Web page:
Via daysmp at Huffington-Post, there's a great article to read Hybrids in Haiti.
The following is a response to Monsanto's Poison Pills for Haiti at Huffington-Post, which argues that Monsanto is evil, non-organic seeds are evil, hybrids are evil and anybody who doesn't support organic agriculture is evil.
It is adapted from comments by myself and others at Huffington-Post blog entry Haitian Farmers Commit to Burning Monsanto Hybrid Seeds.
Monsanto offered 475 tons of carefully selected seed to Haiti. Some of it is open pollination vegetable seed. The rest is hybrid maize (corn) seed. If you have open pollination seed, when you harvest your crop, you keep some and use it to grow the next crop. The seed you use for the next crop will be the same as used for the previous crop.
With hybrid seed, you get one good harvest because of hybrid vigor. I don't understand it. Maybe you can do better. The seed from that harvest isn't the same as the hybrid seed. It won't give the same results if you use it for the next crop. Farmers understand this. Monsanto understands this. The NGOs Monsanto is working with know this. Hybrids are used worldwide.
One of the comments was apparently from an official in the Haitian government. Prophete wrote:
In Haiti we currently grow less than 50% of the food we eat. The rest is either imported through commercial companies or distributed as food aid. Being a net food importer calls for modernization of Haitian agriculture, and Hybrid corn seed is one of the ways to reach that modernization. Hybrid corn has been planted in Haiti since 1958, always on small acreages. The Department of Agriculture, as we were called then, was promoting its use on irrigated lowland in order for the hybrid corn to better express its yield potential. This is still our policy, now that we are called Ministry of Agriculture. The donation of this Hybrid corn seed was to increase the areas under Hybrid corn and improve food security.Believe it or not, there is even an NGO in Hait that is working to produce hybrid seeds. The horror, the horror.
Currently the majority of [Haitian] farmers are planting food grains bought in the market and crop yields are at subsistence levels. Improved seeds, selected for local conditions, offer farmers a better chance to harvest lucrative crops. The program is working with both newly developed hybrid and open-pollinated varieties of corn, selected black bean varieties, sorghum and pigeon peas. ORE has set up a seed processing facility in Camp Perrin where we produce approximately three hundred tons of commercial seeds a year, using material from our ongoing seed research and improvement program. The benefits are increased yields, higher income and improved nutrition." See.There are even horror of horror or horror, organizations in the United States of America that actually sell --- hybrid--- organic seed and win prizes.
Monsanto is working with NGOs in Haiti to ensure that it makes sense to use the seeds. Here is who they brought on board. A group is connected with the US government. But it doesn't sound like your typical foreign aid project. It sounds awfully lefty to me. And an initiative connected with New York's Columbia university, home of the GMO lovers ---- yeah, right.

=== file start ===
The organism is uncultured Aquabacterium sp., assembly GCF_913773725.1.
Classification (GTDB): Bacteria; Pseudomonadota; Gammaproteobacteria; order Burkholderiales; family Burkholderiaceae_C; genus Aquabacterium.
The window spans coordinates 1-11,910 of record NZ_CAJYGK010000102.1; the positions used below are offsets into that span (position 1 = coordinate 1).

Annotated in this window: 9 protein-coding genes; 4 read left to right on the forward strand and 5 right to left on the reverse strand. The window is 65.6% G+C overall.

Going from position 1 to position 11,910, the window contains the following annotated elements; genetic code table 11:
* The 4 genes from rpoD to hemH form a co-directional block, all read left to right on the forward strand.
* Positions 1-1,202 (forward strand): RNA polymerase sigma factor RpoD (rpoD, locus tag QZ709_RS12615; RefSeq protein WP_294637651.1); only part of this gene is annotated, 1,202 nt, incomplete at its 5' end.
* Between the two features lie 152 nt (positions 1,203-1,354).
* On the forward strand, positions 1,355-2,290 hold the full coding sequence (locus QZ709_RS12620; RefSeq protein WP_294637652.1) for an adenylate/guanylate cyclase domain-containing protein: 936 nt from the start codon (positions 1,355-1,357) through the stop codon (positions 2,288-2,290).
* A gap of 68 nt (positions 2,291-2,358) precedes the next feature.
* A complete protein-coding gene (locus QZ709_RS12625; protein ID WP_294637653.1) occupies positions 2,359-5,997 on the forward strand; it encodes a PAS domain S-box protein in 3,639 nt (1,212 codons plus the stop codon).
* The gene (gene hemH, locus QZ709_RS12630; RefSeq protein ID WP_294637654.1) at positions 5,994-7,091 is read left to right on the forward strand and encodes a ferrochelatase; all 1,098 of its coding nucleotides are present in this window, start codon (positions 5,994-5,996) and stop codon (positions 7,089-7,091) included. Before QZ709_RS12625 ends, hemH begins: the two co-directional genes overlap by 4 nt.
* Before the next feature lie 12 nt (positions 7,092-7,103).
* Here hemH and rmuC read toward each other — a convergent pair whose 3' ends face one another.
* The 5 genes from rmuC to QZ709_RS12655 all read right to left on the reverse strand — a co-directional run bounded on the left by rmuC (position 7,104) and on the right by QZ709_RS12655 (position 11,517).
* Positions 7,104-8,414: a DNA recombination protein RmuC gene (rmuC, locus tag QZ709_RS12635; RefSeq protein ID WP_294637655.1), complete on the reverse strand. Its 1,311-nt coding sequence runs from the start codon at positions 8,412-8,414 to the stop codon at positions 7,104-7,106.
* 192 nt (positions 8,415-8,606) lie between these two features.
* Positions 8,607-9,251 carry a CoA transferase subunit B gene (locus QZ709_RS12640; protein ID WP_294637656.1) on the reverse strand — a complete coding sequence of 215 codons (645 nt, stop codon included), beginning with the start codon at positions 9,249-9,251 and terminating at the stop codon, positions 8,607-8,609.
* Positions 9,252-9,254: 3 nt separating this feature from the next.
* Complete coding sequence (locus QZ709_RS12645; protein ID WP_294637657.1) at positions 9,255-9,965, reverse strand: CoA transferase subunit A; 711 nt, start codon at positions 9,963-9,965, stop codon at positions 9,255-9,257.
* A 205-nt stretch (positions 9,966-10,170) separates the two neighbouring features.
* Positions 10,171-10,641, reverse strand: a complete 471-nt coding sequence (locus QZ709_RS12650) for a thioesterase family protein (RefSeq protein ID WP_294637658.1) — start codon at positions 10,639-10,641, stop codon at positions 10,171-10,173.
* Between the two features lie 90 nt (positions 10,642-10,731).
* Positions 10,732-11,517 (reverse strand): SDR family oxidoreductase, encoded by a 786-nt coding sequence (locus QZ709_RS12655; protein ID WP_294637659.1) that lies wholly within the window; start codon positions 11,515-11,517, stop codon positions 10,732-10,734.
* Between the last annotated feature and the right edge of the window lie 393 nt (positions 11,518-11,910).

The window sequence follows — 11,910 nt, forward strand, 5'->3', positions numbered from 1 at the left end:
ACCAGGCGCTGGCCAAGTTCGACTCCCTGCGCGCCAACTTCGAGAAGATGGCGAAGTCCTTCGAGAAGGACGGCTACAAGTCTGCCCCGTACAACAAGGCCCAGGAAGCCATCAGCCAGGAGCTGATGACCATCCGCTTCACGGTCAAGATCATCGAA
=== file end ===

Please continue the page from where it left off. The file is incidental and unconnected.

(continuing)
Here is what Monsanto says:
Monsanto contacted the Haitian Ministry of Agriculture and offered specific non-GMO seed varieties and quantities suited for Haiti’s growing conditions. The Ministry reviewed the offer and asked some questions, including whether we intended to include GMO seed because Haiti does not have the legal framework in place to approve or use biotech seeds today.
We clarified that Monsanto’s offer was only for conventionally bred hybrids. The Ministry let us know what crop seeds would be acceptable to their farmers. In a letter to Monsanto, the Ministry said: “Thank you for Monsanto’s generous offer to donate Vegetable seeds and Hybrid maize seeds to benefit the Haitian farmers. The vegetable seeds have been tested in Haiti previously and are well accepted by the farmers. They will definitely contribute to an increase in vegetable production in Haiti.”and
Monsanto notified the Ministry that the donated seeds would have fungicide treatments. The Ministry continued to be supportive, offering the following:“Let me also thank you for the information about the seed treatments for the Monsanto Hybrids. The products listed are used everyday in Haitian agriculture and should pose no problem.”http://www.monsantoblog.com/2010/05/20/five-answers-monsanto-haiti/
See also http://monsanto.mediaroom.com/index.php?s=43&item=839 which includes more details.
The commenter Whatevah discussed the fungicides used:
Folks, the scary language used to describe the way these seeds are treated with fungicide is extremely misleading. From the posts below it is clear that most people don't realize that there is nothing at all unusual or dangerous about fungicidal treatments.
The chemicals used to treat the donated seeds are popular with farmers all around the world, including Haiti and the USA. There is no reason these seeds couldn't be sold and used here. These chemicals help young seedlings survive fungal infections long enough to get a decent start. The fungicide decomposes into harmless compounds long before the plants begin to bear fruit. Saying these seeds are "contaminated" or dangerous is kind of like saying that the fungal ointments used to treat athletes' feet are dangerous. Well, yeah - if you gargle with it. Used properly, fungicides are completely benign. Harvests would be much smaller without them. Here's a link that describes this class of chemicals: http://extension.agron.iastate.edu/soybean/seedfungtmt.html
To cut down on the inevitable: I am not a shill for Monsanto or any part of Big Agra. My comments at Huffington-Post are almost all on vaccines and vaccinations, that's a picture of Dr. Jonas Salk beside my name. I learned of this topic because I'm a fan of Whatevah.